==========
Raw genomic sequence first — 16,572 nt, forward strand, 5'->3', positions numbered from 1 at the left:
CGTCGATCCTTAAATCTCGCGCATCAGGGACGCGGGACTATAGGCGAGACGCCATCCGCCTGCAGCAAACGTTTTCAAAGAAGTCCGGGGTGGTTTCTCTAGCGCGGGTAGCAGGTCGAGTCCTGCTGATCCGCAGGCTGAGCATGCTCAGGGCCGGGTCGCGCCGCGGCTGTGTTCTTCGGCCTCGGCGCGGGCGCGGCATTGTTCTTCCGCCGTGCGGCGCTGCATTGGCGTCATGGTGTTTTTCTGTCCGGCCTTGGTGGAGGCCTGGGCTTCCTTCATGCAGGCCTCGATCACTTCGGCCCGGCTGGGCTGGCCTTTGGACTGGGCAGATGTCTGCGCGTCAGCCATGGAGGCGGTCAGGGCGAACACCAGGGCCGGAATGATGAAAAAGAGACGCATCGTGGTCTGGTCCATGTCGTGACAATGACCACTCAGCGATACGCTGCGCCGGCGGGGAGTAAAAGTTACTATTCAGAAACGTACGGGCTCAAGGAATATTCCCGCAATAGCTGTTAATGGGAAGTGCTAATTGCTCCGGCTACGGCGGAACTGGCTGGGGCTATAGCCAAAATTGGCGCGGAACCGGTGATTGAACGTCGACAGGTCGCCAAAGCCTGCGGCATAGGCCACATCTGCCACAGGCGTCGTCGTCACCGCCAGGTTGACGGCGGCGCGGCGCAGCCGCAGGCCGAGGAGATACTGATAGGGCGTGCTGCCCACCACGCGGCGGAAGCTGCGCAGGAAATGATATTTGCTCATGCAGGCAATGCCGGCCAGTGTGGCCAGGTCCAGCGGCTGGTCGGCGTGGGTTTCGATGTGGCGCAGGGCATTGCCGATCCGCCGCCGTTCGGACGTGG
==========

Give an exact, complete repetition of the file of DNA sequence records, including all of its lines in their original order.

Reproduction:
Raw genomic sequence first — 16,572 nt, forward strand, 5'->3', positions numbered from 1 at the left:
CGTCGATCCTTAAATCTCGCGCATCAGGGACGCGGGACTATAGGCGAGACGCCATCCGCCTGCAGCAAACGTTTTCAAAGAAGTCCGGGGTGGTTTCTCTAGCGCGGGTAGCAGGTCGAGTCCTGCTGATCCGCAGGCTGAGCATGCTCAGGGCCGGGTCGCGCCGCGGCTGTGTTCTTCGGCCTCGGCGCGGGCGCGGCATTGTTCTTCCGCCGTGCGGCGCTGCATTGGCGTCATGGTGTTTTTCTGTCCGGCCTTGGTGGAGGCCTGGGCTTCCTTCATGCAGGCCTCGATCACTTCGGCCCGGCTGGGCTGGCCTTTGGACTGGGCAGATGTCTGCGCGTCAGCCATGGAGGCGGTCAGGGCGAACACCAGGGCCGGAATGATGAAAAAGAGACGCATCGTGGTCTGGTCCATGTCGTGACAATGACCACTCAGCGATACGCTGCGCCGGCGGGGAGTAAAAGTTACTATTCAGAAACGTACGGGCTCAAGGAATATTCCCGCAATAGCTGTTAATGGGAAGTGCTAATTGCTCCGGCTACGGCGGAACTGGCTGGGGCTATAGCCAAAATTGGCGCGGAACCGGTGATTGAACGTCGACAGGTCGCCAAAGCCTGCGGCATAGGCCACATCTGCCACAGGCGTCGTCGTCACCGCCAGGTTGACGGCGGCGCGGCGCAGCCGCAGGCCGAGGAGATACTGATAGGGCGTGCTGCCCACCACGCGGCGGAAGCTGCGCAGGAAATGATATTTGCTCATGCAGGCAATGCCGGCCAGTGTGGCCAGGTCCAGCGGCTGGTCGGCGTGGGTTTCGATGTGGCGCAGGGCATTGCCGATCCGCCGCCGTTCGGACGTGG